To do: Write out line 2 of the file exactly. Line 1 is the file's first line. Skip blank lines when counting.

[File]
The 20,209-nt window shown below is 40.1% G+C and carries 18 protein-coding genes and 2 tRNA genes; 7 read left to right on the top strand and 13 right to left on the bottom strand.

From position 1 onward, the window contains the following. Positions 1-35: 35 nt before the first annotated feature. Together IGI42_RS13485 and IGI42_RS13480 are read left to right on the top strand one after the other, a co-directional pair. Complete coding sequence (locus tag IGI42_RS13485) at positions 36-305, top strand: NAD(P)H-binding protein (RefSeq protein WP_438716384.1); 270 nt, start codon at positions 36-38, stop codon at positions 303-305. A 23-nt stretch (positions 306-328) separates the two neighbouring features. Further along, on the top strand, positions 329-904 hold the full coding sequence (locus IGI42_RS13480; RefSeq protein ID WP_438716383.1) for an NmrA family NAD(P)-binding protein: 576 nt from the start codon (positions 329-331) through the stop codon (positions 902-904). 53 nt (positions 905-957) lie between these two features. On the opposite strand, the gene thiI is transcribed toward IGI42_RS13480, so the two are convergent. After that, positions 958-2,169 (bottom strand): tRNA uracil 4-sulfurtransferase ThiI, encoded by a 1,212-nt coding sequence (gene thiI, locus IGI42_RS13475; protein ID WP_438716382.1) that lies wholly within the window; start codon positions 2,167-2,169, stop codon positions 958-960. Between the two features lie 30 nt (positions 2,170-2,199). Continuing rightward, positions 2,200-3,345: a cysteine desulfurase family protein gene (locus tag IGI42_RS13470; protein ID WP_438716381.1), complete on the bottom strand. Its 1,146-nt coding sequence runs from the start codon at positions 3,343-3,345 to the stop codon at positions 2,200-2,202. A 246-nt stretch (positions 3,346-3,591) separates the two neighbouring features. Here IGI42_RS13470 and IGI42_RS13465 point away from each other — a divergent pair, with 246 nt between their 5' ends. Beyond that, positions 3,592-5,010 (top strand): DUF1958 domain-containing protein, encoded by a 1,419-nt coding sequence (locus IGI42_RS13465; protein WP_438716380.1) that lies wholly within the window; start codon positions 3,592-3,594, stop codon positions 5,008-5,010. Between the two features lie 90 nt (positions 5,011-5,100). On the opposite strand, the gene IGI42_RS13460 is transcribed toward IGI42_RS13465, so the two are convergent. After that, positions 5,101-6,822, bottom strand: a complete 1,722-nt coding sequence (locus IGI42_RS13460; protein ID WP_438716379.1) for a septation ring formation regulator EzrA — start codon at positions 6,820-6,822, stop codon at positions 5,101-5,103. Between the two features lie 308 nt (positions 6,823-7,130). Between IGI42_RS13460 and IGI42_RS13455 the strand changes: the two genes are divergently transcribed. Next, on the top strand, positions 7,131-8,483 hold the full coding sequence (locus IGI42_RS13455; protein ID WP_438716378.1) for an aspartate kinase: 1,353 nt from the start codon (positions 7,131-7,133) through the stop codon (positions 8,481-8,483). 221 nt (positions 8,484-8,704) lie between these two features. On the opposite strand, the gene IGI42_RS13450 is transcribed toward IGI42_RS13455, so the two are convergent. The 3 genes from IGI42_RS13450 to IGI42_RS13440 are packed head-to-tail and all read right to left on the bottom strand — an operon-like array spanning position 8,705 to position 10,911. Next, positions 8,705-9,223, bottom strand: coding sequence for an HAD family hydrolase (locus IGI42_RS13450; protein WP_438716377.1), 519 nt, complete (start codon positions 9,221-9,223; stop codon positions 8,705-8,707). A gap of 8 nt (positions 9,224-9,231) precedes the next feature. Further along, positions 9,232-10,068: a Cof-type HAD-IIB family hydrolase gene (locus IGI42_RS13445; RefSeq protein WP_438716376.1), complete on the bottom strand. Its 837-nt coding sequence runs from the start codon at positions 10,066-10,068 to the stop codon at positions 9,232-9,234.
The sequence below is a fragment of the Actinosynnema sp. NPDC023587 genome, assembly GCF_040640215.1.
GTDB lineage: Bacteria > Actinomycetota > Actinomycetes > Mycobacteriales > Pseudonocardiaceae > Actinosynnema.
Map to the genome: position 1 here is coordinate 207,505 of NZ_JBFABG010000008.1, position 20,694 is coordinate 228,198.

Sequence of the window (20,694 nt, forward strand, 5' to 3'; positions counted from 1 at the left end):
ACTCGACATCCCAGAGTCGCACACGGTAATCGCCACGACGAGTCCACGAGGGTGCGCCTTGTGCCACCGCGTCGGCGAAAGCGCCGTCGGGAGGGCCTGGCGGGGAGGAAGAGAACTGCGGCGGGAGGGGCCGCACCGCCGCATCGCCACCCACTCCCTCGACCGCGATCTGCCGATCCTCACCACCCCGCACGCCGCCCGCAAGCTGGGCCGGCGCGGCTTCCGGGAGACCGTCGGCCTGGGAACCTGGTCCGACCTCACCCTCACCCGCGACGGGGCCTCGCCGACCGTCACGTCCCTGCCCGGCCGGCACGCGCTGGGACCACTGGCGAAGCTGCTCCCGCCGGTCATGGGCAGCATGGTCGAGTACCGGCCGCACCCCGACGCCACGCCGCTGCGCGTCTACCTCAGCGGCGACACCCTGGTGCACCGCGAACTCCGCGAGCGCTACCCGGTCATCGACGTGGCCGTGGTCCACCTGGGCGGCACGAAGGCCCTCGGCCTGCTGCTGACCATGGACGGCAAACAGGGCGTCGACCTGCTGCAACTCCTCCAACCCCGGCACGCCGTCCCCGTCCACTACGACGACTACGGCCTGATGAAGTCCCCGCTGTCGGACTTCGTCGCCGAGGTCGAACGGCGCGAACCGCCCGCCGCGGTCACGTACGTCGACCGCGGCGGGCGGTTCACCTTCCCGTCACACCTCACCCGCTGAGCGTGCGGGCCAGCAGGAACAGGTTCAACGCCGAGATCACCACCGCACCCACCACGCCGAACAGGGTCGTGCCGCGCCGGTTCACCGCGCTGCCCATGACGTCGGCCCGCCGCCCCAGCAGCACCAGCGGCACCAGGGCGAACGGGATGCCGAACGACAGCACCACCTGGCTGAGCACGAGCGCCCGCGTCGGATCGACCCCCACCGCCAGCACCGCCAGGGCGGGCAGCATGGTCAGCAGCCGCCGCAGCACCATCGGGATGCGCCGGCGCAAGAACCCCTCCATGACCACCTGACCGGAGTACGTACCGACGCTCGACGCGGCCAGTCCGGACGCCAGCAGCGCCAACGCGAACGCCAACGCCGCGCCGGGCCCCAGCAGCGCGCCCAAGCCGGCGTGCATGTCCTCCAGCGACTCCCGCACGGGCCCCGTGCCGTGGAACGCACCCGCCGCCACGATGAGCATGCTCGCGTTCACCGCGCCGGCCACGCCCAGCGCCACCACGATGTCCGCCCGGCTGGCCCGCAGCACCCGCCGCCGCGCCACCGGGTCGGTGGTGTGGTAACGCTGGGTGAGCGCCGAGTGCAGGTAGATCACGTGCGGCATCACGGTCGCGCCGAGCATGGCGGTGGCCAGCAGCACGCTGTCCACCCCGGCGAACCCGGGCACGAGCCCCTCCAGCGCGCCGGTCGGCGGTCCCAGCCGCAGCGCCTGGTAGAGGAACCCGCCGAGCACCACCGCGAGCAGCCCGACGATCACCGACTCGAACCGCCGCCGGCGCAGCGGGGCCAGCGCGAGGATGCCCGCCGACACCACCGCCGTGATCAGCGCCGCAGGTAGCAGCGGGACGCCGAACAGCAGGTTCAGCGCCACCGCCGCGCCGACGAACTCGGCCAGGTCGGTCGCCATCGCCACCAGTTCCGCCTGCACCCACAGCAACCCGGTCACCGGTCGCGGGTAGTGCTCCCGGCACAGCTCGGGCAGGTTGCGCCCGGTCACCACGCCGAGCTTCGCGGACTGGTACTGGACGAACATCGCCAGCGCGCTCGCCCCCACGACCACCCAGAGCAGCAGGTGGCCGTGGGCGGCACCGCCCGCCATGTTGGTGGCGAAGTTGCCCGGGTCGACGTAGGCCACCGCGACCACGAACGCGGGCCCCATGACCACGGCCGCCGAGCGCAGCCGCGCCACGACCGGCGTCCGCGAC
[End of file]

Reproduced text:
From position 1 onward, the window contains the following. Positions 1-35: 35 nt before the first annotated feature. Together IGI42_RS13485 and IGI42_RS13480 are read left to right on the top strand one after the other, a co-directional pair. Complete coding sequence (locus tag IGI42_RS13485) at positions 36-305, top strand: NAD(P)H-binding protein (RefSeq protein WP_438716384.1); 270 nt, start codon at positions 36-38, stop codon at positions 303-305. A 23-nt stretch (positions 306-328) separates the two neighbouring features. Further along, on the top strand, positions 329-904 hold the full coding sequence (locus IGI42_RS13480; RefSeq protein ID WP_438716383.1) for an NmrA family NAD(P)-binding protein: 576 nt from the start codon (positions 329-331) through the stop codon (positions 902-904). 53 nt (positions 905-957) lie between these two features. On the opposite strand, the gene thiI is transcribed toward IGI42_RS13480, so the two are convergent. After that, positions 958-2,169 (bottom strand): tRNA uracil 4-sulfurtransferase ThiI, encoded by a 1,212-nt coding sequence (gene thiI, locus IGI42_RS13475; protein ID WP_438716382.1) that lies wholly within the window; start codon positions 2,167-2,169, stop codon positions 958-960. Between the two features lie 30 nt (positions 2,170-2,199). Continuing rightward, positions 2,200-3,345: a cysteine desulfurase family protein gene (locus tag IGI42_RS13470; protein ID WP_438716381.1), complete on the bottom strand. Its 1,146-nt coding sequence runs from the start codon at positions 3,343-3,345 to the stop codon at positions 2,200-2,202. A 246-nt stretch (positions 3,346-3,591) separates the two neighbouring features. Here IGI42_RS13470 and IGI42_RS13465 point away from each other — a divergent pair, with 246 nt between their 5' ends. Beyond that, positions 3,592-5,010 (top strand): DUF1958 domain-containing protein, encoded by a 1,419-nt coding sequence (locus IGI42_RS13465; protein WP_438716380.1) that lies wholly within the window; start codon positions 3,592-3,594, stop codon positions 5,008-5,010. Between the two features lie 90 nt (positions 5,011-5,100). On the opposite strand, the gene IGI42_RS13460 is transcribed toward IGI42_RS13465, so the two are convergent. After that, positions 5,101-6,822, bottom strand: a complete 1,722-nt coding sequence (locus IGI42_RS13460; protein ID WP_438716379.1) for a septation ring formation regulator EzrA — start codon at positions 6,820-6,822, stop codon at positions 5,101-5,103. Between the two features lie 308 nt (positions 6,823-7,130). Between IGI42_RS13460 and IGI42_RS13455 the strand changes: the two genes are divergently transcribed. Next, on the top strand, positions 7,131-8,483 hold the full coding sequence (locus IGI42_RS13455; protein ID WP_438716378.1) for an aspartate kinase: 1,353 nt from the start codon (positions 7,131-7,133) through the stop codon (positions 8,481-8,483). 221 nt (positions 8,484-8,704) lie between these two features. On the opposite strand, the gene IGI42_RS13450 is transcribed toward IGI42_RS13455, so the two are convergent. The 3 genes from IGI42_RS13450 to IGI42_RS13440 are packed head-to-tail and all read right to left on the bottom strand — an operon-like array spanning position 8,705 to position 10,911. Next, positions 8,705-9,223, bottom strand: coding sequence for an HAD family hydrolase (locus IGI42_RS13450; protein WP_438716377.1), 519 nt, complete (start codon positions 9,221-9,223; stop codon positions 8,705-8,707). A gap of 8 nt (positions 9,224-9,231) precedes the next feature. Further along, positions 9,232-10,068: a Cof-type HAD-IIB family hydrolase gene (locus IGI42_RS13445; RefSeq protein WP_438716376.1), complete on the bottom strand. Its 837-nt coding sequence runs from the start codon at positions 10,066-10,068 to the stop codon at positions 9,232-9,234.